Larry Bamburg uses natural materials to create process-based works that vacillate between living and dead, natural and manmade. For BurlsHoovesandShells on a Pedestal of Conglomerates, Bamburg pursues a process of making that is determined by an arbitrary set of rules to build a structure as tall as possible using a collection of like materials: burls, hooves and shells. Stacked without the use of fasteners or structural supports and without physically altering the materials themselves, the work is, by design, a contingent exercise in problem solving. How the groove of one material mates with the lump of another to create a balanced foundation stable enough to support a third, forces an impersonal mode of making that is ultimately subservient to the nuanced materiality of the object itself. The final manifestation can be viewed as a system developed not only to produce the sculptural stack, but also to facilitate the viewing experience and to mitigate the danger of collapse.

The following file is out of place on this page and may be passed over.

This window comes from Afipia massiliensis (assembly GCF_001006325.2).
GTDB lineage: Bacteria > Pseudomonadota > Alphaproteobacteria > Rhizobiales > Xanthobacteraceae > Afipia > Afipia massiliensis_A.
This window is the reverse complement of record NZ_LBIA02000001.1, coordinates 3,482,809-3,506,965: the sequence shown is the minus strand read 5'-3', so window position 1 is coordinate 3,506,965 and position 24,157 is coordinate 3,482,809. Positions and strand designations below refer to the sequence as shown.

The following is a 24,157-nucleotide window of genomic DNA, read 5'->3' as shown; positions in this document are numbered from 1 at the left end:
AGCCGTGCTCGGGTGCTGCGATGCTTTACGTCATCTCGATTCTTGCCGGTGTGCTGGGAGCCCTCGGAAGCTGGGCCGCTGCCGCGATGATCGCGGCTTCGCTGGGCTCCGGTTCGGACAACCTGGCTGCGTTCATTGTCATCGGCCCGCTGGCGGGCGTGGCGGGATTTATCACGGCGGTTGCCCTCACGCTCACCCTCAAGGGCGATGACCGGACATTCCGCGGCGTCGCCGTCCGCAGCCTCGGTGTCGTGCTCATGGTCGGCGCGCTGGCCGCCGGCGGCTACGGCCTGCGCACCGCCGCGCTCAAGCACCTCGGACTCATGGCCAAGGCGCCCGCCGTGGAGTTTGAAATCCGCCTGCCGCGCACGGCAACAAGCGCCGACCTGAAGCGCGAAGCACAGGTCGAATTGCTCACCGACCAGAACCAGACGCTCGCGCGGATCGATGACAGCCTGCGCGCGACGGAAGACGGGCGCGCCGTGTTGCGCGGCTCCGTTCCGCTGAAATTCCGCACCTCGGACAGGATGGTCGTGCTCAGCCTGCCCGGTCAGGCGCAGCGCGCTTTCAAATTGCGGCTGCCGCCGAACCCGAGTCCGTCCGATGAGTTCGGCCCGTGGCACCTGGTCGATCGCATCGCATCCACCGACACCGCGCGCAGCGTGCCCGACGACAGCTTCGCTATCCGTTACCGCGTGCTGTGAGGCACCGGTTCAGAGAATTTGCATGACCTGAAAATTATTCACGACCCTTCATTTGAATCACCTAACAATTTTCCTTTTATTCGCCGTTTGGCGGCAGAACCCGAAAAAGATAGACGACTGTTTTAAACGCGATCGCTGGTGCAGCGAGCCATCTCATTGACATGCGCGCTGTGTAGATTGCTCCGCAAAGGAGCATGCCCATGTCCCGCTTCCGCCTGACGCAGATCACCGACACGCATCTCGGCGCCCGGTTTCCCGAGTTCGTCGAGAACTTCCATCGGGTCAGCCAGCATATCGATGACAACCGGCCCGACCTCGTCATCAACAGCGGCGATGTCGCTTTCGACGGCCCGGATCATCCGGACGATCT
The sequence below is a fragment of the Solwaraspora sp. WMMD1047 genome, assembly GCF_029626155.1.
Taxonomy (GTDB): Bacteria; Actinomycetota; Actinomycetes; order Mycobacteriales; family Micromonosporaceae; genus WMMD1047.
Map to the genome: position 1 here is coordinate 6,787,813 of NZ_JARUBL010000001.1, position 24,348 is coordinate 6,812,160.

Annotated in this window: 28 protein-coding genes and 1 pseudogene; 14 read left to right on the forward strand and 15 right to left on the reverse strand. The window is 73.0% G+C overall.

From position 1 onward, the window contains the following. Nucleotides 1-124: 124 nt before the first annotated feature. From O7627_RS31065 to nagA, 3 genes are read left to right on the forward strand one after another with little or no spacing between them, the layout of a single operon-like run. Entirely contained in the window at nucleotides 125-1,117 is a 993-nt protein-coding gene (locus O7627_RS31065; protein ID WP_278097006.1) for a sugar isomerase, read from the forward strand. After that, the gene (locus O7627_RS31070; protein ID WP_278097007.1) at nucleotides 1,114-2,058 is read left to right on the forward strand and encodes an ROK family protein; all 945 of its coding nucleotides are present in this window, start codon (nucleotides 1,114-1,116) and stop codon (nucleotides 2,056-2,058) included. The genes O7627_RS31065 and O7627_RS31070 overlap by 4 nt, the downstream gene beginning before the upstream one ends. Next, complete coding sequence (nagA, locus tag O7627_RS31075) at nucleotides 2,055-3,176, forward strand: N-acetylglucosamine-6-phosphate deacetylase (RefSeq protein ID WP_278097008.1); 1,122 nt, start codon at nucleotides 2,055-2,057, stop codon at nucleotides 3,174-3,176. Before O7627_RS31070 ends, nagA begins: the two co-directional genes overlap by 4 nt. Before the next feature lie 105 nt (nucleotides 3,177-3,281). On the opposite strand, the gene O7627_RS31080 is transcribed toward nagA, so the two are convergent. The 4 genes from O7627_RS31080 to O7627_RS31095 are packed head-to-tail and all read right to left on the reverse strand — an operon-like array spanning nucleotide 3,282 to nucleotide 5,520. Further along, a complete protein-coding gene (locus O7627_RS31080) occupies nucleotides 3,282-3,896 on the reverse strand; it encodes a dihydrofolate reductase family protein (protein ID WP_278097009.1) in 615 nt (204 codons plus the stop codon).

Larry Bamburg (b. 1974, Houston, Texas) experiments with elements of the natural world, resulting in his sculptural works. His process is rooted in discovery — he often establishes an end goal and then works backwards in figuring how it can be realized. Bamburg earned a BFA in Painting and Metalsmithing from Texas Tech University and an MFA from the University of Massachusetts Amherst. He also attended the Skowhegan School of Painting and Sculpture. Bamburg received an Emerging Artist Grant from the Rema Hort Mann Foundation in New York. He was a recent artist in residence at San Antonio’s Artpace. He currently has a large scale outdoor project on display through March 2018 on New York City’s High Line titled Avian Bird’s-Eye Burl Perch Camera Trap: hinged, galvanized and grounded. He is represented by Simone Subal Gallery in NYC.